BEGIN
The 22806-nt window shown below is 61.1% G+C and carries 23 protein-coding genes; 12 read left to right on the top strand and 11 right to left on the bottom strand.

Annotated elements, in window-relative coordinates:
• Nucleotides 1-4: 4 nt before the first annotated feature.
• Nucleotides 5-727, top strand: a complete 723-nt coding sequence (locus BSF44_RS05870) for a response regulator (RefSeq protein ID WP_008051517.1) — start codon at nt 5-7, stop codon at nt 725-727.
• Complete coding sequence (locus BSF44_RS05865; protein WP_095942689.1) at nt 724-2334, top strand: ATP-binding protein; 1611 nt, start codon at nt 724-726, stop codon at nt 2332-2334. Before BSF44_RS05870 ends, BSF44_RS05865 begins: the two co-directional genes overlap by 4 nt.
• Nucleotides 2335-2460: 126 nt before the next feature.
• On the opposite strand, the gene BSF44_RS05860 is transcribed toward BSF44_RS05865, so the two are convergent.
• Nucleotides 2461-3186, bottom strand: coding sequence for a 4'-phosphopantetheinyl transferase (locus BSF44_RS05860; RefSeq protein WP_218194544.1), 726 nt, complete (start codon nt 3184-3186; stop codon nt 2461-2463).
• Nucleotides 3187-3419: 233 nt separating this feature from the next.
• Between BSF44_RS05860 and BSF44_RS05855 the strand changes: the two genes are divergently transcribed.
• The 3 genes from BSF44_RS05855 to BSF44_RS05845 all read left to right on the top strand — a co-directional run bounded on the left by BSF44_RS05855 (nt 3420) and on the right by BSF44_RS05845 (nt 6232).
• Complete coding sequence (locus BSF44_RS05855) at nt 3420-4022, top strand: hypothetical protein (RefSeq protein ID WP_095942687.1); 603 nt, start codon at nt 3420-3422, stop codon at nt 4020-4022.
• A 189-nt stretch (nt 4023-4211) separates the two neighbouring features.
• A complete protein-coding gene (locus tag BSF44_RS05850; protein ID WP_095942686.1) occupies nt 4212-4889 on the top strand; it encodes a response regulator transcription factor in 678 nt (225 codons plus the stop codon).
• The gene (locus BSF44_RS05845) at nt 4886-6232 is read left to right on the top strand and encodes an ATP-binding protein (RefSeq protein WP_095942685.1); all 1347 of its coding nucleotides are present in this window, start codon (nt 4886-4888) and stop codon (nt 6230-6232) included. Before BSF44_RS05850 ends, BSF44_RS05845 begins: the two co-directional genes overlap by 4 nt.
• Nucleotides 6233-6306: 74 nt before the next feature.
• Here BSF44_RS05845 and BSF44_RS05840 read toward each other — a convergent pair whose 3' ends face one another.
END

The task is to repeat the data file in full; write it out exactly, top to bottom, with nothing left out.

The 22806-nt window shown below is 61.1% G+C and carries 23 protein-coding genes; 12 read left to right on the top strand and 11 right to left on the bottom strand.

Annotated elements, in window-relative coordinates:
• Nucleotides 1-4: 4 nt before the first annotated feature.
• Nucleotides 5-727, top strand: a complete 723-nt coding sequence (locus BSF44_RS05870) for a response regulator (RefSeq protein ID WP_008051517.1) — start codon at nt 5-7, stop codon at nt 725-727.
• Complete coding sequence (locus BSF44_RS05865; protein WP_095942689.1) at nt 724-2334, top strand: ATP-binding protein; 1611 nt, start codon at nt 724-726, stop codon at nt 2332-2334. Before BSF44_RS05870 ends, BSF44_RS05865 begins: the two co-directional genes overlap by 4 nt.
• Nucleotides 2335-2460: 126 nt before the next feature.
• On the opposite strand, the gene BSF44_RS05860 is transcribed toward BSF44_RS05865, so the two are convergent.
• Nucleotides 2461-3186, bottom strand: coding sequence for a 4'-phosphopantetheinyl transferase (locus BSF44_RS05860; RefSeq protein WP_218194544.1), 726 nt, complete (start codon nt 3184-3186; stop codon nt 2461-2463).
• Nucleotides 3187-3419: 233 nt separating this feature from the next.
• Between BSF44_RS05860 and BSF44_RS05855 the strand changes: the two genes are divergently transcribed.
• The 3 genes from BSF44_RS05855 to BSF44_RS05845 all read left to right on the top strand — a co-directional run bounded on the left by BSF44_RS05855 (nt 3420) and on the right by BSF44_RS05845 (nt 6232).
• Complete coding sequence (locus BSF44_RS05855) at nt 3420-4022, top strand: hypothetical protein (RefSeq protein ID WP_095942687.1); 603 nt, start codon at nt 3420-3422, stop codon at nt 4020-4022.
• A 189-nt stretch (nt 4023-4211) separates the two neighbouring features.
• A complete protein-coding gene (locus tag BSF44_RS05850; protein ID WP_095942686.1) occupies nt 4212-4889 on the top strand; it encodes a response regulator transcription factor in 678 nt (225 codons plus the stop codon).
• The gene (locus BSF44_RS05845) at nt 4886-6232 is read left to right on the top strand and encodes an ATP-binding protein (RefSeq protein WP_095942685.1); all 1347 of its coding nucleotides are present in this window, start codon (nt 4886-4888) and stop codon (nt 6230-6232) included. Before BSF44_RS05850 ends, BSF44_RS05845 begins: the two co-directional genes overlap by 4 nt.
• Nucleotides 6233-6306: 74 nt before the next feature.
• Here BSF44_RS05845 and BSF44_RS05840 read toward each other — a convergent pair whose 3' ends face one another.